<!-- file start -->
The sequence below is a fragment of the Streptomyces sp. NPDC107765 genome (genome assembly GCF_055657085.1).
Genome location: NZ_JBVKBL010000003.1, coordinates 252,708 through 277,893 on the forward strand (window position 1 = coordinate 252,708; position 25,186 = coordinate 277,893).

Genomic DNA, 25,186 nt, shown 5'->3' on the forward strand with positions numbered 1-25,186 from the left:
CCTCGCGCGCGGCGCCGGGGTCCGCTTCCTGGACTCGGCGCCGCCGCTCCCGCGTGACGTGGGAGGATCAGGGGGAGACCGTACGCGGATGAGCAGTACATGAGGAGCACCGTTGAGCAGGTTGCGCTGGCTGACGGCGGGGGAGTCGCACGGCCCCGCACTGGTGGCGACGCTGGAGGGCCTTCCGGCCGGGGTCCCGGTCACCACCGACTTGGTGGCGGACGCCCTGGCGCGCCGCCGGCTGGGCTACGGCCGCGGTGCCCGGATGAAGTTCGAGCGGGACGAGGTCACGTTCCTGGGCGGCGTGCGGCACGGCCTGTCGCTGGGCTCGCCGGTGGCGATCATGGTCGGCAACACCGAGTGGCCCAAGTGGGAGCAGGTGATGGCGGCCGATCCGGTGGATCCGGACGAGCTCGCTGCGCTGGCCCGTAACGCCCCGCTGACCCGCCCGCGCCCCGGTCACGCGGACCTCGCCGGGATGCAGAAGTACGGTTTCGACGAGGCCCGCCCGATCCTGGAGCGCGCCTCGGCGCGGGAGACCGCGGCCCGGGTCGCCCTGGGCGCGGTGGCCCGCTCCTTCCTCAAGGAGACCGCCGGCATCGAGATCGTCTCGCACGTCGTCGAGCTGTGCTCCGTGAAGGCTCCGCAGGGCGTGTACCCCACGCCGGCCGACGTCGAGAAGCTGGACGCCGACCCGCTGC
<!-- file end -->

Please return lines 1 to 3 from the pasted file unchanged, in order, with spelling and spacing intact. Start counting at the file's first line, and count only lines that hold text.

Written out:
The sequence below is a fragment of the Streptomyces sp. NPDC107765 genome (genome assembly GCF_055657085.1).
Genome location: NZ_JBVKBL010000003.1, coordinates 252,708 through 277,893 on the forward strand (window position 1 = coordinate 252,708; position 25,186 = coordinate 277,893).

Genomic DNA, 25,186 nt, shown 5'->3' on the forward strand with positions numbered 1-25,186 from the left: